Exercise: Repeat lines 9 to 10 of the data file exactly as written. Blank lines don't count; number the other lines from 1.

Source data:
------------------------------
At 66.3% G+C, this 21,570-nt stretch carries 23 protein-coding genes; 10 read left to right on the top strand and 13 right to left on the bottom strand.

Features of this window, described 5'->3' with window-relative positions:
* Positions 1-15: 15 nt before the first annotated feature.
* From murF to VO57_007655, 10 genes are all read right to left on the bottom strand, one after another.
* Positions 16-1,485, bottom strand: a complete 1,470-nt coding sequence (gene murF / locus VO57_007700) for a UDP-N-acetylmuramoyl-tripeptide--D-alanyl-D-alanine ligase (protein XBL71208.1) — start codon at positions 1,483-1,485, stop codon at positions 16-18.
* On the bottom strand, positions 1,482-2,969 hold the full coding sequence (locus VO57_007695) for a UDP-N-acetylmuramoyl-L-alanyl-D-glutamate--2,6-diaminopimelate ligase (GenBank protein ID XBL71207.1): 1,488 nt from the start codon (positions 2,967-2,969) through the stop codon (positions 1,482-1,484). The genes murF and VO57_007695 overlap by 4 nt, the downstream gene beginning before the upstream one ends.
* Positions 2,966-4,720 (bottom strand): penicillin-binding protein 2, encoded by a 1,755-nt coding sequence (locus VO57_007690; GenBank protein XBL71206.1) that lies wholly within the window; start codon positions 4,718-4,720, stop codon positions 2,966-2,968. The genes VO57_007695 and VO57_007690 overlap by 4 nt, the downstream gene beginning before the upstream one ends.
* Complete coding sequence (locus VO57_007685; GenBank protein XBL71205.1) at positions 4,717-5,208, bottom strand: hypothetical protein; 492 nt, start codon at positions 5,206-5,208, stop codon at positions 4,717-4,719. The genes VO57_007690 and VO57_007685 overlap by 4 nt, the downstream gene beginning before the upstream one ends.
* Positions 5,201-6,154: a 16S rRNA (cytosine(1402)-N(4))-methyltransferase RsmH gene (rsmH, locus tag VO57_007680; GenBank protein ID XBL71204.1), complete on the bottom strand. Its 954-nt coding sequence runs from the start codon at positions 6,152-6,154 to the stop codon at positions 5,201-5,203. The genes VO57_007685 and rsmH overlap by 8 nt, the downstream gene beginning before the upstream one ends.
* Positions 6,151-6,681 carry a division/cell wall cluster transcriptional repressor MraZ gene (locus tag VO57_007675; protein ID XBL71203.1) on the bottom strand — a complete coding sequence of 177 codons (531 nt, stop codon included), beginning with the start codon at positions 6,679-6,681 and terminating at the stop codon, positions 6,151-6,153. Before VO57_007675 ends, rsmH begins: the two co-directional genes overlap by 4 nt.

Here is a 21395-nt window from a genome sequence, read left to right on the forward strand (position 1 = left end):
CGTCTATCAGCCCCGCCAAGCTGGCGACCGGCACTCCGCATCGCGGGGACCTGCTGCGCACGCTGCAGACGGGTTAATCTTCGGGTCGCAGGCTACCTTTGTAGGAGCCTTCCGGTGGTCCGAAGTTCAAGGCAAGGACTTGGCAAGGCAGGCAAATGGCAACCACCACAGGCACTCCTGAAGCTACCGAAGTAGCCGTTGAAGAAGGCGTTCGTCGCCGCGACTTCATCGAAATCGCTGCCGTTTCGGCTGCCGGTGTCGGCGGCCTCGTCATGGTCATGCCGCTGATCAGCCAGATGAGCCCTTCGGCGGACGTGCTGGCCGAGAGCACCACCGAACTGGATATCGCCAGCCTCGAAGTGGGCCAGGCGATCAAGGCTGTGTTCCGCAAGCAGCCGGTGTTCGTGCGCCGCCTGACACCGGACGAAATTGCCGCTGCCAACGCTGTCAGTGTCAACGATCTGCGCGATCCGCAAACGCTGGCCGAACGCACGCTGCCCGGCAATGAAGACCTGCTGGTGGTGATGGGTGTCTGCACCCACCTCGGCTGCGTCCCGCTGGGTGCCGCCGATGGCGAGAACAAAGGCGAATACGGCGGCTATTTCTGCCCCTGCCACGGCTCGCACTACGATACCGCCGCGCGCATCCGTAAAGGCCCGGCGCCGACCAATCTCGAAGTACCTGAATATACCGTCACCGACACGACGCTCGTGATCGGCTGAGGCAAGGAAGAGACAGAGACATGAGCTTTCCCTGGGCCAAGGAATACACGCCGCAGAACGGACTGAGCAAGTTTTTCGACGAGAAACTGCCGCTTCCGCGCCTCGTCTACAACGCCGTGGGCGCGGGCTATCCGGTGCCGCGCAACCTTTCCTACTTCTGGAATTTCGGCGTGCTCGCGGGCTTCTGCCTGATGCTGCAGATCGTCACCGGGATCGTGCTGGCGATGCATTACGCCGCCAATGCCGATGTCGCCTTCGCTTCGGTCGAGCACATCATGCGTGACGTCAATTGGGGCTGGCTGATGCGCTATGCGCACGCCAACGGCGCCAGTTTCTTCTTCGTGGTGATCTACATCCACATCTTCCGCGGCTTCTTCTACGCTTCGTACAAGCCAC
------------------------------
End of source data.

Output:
* Positions 5,201-6,154: a 16S rRNA (cytosine(1402)-N(4))-methyltransferase RsmH gene (rsmH, locus tag VO57_007680; GenBank protein ID XBL71204.1), complete on the bottom strand. Its 954-nt coding sequence runs from the start codon at positions 6,152-6,154 to the stop codon at positions 5,201-5,203. The genes VO57_007685 and rsmH overlap by 8 nt, the downstream gene beginning before the upstream one ends.
* Positions 6,151-6,681 carry a division/cell wall cluster transcriptional repressor MraZ gene (locus tag VO57_007675; protein ID XBL71203.1) on the bottom strand — a complete coding sequence of 177 codons (531 nt, stop codon included), beginning with the start codon at positions 6,679-6,681 and terminating at the stop codon, positions 6,151-6,153. Before VO57_007675 ends, rsmH begins: the two co-directional genes overlap by 4 nt.